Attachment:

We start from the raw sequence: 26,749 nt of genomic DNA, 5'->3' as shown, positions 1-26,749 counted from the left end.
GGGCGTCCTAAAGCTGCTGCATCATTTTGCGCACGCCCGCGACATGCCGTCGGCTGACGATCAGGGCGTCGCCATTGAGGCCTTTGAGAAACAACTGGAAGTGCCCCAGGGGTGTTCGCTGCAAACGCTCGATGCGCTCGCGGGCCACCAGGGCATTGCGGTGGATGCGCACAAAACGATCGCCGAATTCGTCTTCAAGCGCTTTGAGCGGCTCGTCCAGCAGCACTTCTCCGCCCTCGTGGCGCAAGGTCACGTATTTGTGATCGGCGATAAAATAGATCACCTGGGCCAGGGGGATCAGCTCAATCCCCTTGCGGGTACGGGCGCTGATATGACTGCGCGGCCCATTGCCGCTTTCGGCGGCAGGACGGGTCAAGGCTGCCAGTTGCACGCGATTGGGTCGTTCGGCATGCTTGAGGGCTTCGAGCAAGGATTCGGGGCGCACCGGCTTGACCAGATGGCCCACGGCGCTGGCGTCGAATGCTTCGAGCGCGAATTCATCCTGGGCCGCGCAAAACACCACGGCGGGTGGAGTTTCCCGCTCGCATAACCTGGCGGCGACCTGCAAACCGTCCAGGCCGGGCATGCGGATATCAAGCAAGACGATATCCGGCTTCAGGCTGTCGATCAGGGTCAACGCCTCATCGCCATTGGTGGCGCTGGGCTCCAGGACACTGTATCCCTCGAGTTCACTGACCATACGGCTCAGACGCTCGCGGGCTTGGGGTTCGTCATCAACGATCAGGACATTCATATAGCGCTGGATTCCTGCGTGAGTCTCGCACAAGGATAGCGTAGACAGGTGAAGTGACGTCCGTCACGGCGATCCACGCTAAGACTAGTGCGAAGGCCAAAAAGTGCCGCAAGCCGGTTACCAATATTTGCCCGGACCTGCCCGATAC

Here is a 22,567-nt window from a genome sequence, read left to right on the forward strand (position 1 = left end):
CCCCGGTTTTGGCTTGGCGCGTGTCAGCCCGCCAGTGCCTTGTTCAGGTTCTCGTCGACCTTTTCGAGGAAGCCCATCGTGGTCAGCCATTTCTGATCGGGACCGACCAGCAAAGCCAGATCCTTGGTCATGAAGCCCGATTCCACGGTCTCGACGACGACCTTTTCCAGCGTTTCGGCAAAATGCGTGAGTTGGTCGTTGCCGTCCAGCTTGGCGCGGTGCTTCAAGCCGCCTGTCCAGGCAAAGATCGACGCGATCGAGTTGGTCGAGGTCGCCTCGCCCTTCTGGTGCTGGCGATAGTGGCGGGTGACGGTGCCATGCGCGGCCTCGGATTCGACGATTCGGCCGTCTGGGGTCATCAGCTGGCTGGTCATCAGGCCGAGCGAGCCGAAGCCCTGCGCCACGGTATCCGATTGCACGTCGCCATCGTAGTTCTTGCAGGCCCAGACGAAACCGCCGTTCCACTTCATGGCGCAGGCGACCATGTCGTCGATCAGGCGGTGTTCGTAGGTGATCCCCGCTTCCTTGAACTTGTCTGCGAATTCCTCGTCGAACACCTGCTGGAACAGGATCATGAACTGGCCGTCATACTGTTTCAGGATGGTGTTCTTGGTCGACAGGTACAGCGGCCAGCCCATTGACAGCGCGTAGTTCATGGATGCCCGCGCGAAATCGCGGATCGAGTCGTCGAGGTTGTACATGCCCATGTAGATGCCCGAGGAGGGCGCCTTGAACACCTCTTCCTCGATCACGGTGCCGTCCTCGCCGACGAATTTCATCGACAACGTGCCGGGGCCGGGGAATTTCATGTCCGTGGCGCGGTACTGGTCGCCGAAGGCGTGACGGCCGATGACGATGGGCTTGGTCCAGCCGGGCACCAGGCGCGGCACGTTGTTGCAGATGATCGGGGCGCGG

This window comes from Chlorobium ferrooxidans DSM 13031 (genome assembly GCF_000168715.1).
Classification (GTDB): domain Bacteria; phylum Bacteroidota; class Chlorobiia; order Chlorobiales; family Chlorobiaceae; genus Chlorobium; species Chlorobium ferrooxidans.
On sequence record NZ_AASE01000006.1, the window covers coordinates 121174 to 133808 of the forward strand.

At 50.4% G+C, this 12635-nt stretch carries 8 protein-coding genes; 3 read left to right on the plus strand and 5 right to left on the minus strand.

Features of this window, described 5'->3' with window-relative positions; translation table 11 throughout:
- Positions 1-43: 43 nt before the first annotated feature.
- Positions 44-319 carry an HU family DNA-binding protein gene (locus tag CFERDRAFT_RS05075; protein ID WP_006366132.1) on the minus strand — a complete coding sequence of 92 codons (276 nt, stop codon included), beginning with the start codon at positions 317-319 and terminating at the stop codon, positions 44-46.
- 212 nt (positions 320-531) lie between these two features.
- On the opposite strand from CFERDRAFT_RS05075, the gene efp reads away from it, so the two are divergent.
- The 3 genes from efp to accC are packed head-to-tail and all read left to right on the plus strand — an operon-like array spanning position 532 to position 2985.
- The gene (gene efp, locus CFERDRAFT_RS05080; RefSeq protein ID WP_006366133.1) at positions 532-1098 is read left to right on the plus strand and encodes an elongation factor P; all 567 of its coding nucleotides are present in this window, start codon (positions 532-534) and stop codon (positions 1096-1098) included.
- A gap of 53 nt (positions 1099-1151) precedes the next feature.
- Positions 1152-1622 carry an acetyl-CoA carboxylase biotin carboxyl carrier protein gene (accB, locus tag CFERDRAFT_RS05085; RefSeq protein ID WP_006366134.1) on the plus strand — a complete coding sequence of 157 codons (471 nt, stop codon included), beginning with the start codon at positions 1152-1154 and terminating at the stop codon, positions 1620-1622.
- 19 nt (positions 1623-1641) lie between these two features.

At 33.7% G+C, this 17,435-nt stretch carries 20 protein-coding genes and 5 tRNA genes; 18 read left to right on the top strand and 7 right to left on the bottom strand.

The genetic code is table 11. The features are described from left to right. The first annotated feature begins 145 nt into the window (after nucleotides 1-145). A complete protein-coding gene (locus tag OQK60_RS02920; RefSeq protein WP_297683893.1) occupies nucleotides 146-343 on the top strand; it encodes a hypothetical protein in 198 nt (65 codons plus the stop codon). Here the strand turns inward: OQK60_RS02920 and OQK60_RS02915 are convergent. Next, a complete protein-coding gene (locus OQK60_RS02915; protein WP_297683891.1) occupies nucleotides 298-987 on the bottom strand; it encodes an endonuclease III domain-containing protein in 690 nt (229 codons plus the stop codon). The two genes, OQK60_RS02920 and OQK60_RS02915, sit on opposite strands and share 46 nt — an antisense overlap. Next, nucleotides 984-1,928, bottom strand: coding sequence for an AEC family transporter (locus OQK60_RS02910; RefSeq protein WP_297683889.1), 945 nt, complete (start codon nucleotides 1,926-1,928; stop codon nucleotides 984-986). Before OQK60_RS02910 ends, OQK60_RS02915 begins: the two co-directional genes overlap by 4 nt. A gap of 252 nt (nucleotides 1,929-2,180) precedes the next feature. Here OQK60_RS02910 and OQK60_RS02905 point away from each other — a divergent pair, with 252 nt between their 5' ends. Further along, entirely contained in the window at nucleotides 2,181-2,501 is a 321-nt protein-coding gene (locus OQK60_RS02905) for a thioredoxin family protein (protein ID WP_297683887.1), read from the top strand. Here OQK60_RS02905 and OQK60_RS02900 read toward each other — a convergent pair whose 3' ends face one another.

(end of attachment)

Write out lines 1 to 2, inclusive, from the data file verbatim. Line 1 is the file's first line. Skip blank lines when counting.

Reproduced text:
We start from the raw sequence: 26,749 nt of genomic DNA, 5'->3' as shown, positions 1-26,749 counted from the left end.
GGGCGTCCTAAAGCTGCTGCATCATTTTGCGCACGCCCGCGACATGCCGTCGGCTGACGATCAGGGCGTCGCCATTGAGGCCTTTGAGAAACAACTGGAAGTGCCCCAGGGGTGTTCGCTGCAAACGCTCGATGCGCTCGCGGGCCACCAGGGCATTGCGGTGGATGCGCACAAAACGATCGCCGAATTCGTCTTCAAGCGCTTTGAGCGGCTCGTCCAGCAGCACTTCTCCGCCCTCGTGGCGCAAGGTCACGTATTTGTGATCGGCGATAAAATAGATCACCTGGGCCAGGGGGATCAGCTCAATCCCCTTGCGGGTACGGGCGCTGATATGACTGCGCGGCCCATTGCCGCTTTCGGCGGCAGGACGGGTCAAGGCTGCCAGTTGCACGCGATTGGGTCGTTCGGCATGCTTGAGGGCTTCGAGCAAGGATTCGGGGCGCACCGGCTTGACCAGATGGCCCACGGCGCTGGCGTCGAATGCTTCGAGCGCGAATTCATCCTGGGCCGCGCAAAACACCACGGCGGGTGGAGTTTCCCGCTCGCATAACCTGGCGGCGACCTGCAAACCGTCCAGGCCGGGCATGCGGATATCAAGCAAGACGATATCCGGCTTCAGGCTGTCGATCAGGGTCAACGCCTCATCGCCATTGGTGGCGCTGGGCTCCAGGACACTGTATCCCTCGAGTTCACTGACCATACGGCTCAGACGCTCGCGGGCTTGGGGTTCGTCATCAACGATCAGGACATTCATATAGCGCTGGATTCCTGCGTGAGTCTCGCACAAGGATAGCGTAGACAGGTGAAGTGACGTCCGTCACGGCGATCCACGCTAAGACTAGTGCGAAGGCCAAAAAGTGCCGCAAGCCGGTTACCAATATTTGCCCGGACCTGCCCGATAC